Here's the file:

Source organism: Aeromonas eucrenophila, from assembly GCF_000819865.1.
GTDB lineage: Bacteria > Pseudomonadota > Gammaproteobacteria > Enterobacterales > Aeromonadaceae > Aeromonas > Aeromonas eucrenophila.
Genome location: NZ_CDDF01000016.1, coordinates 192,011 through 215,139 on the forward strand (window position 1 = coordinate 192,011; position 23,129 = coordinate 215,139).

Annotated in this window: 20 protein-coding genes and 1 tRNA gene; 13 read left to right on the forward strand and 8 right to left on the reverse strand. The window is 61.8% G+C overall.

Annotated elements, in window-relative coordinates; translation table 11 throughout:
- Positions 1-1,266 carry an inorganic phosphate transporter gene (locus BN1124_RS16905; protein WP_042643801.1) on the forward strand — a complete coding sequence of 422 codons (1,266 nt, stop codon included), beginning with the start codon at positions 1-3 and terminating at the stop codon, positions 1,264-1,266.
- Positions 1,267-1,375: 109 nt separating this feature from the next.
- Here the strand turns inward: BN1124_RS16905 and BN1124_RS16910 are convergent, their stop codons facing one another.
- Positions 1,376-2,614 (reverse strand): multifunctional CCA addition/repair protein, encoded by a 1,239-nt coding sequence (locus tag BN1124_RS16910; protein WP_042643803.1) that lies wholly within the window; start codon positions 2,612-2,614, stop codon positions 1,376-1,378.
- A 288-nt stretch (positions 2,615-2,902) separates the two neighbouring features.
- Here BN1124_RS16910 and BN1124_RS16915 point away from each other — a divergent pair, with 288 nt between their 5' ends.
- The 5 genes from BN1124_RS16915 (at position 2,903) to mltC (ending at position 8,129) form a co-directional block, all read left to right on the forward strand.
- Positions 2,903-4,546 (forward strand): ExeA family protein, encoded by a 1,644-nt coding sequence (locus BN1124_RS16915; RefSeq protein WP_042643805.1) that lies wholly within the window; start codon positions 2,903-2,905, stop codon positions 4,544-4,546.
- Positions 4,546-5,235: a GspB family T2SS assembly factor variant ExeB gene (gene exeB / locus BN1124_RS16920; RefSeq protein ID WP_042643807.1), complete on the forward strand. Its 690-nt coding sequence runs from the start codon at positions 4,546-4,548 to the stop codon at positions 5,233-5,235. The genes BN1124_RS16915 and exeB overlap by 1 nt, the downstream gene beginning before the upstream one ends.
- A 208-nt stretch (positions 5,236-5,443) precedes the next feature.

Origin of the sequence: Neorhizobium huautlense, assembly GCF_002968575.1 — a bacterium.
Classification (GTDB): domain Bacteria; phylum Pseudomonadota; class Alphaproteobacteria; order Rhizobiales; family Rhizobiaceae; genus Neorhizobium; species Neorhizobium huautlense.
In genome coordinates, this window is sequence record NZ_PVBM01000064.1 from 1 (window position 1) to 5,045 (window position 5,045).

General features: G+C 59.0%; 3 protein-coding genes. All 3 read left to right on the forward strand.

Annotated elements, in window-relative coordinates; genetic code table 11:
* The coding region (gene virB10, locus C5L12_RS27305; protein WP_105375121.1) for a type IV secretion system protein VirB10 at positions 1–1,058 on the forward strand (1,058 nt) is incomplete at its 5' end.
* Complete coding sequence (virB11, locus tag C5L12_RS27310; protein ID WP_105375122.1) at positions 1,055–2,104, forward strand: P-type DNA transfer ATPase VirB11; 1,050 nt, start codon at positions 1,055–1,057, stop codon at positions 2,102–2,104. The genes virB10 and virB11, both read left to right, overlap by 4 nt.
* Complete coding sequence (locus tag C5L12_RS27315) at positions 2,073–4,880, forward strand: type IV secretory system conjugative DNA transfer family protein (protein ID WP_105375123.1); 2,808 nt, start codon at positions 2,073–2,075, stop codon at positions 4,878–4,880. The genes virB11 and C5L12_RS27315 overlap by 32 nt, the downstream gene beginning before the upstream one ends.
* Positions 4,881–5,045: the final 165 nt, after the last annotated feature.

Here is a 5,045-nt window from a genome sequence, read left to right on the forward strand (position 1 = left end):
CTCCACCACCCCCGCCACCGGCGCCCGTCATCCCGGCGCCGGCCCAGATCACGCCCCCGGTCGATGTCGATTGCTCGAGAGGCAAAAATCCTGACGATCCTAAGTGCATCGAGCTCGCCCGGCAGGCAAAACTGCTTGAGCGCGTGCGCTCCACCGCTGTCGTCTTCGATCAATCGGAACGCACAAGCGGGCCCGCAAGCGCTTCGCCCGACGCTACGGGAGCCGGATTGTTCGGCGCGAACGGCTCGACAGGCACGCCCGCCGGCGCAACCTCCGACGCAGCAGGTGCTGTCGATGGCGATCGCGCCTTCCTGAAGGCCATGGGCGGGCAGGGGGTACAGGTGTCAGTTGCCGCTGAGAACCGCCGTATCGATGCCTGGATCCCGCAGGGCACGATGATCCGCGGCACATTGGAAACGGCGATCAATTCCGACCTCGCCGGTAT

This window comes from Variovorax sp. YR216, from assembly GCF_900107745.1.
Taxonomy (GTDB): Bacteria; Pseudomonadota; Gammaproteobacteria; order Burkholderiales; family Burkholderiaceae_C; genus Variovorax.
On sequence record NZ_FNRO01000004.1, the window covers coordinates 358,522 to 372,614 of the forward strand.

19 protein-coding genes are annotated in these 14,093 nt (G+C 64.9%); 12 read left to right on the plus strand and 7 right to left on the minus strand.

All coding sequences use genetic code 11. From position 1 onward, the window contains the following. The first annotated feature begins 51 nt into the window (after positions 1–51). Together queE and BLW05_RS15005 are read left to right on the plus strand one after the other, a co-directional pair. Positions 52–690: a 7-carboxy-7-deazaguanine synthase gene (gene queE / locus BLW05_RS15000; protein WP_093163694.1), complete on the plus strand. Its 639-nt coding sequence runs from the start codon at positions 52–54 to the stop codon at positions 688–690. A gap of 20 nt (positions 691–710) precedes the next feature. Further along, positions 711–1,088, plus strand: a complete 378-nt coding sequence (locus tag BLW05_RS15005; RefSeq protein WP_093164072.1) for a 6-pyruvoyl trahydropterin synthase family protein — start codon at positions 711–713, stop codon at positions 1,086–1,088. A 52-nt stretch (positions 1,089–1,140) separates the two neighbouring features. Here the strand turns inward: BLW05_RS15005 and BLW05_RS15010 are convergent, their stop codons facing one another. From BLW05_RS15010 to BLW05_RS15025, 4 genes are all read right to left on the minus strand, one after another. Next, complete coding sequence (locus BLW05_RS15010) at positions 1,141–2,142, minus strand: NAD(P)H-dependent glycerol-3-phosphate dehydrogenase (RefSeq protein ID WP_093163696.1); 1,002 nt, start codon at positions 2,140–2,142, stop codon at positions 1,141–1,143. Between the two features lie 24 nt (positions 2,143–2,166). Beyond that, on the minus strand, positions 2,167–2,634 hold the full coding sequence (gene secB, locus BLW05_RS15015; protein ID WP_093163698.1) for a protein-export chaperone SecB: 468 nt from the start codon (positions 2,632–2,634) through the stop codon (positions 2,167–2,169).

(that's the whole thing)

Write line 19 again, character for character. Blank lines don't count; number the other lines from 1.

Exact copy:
General features: G+C 59.0%; 3 protein-coding genes. All 3 read left to right on the forward strand.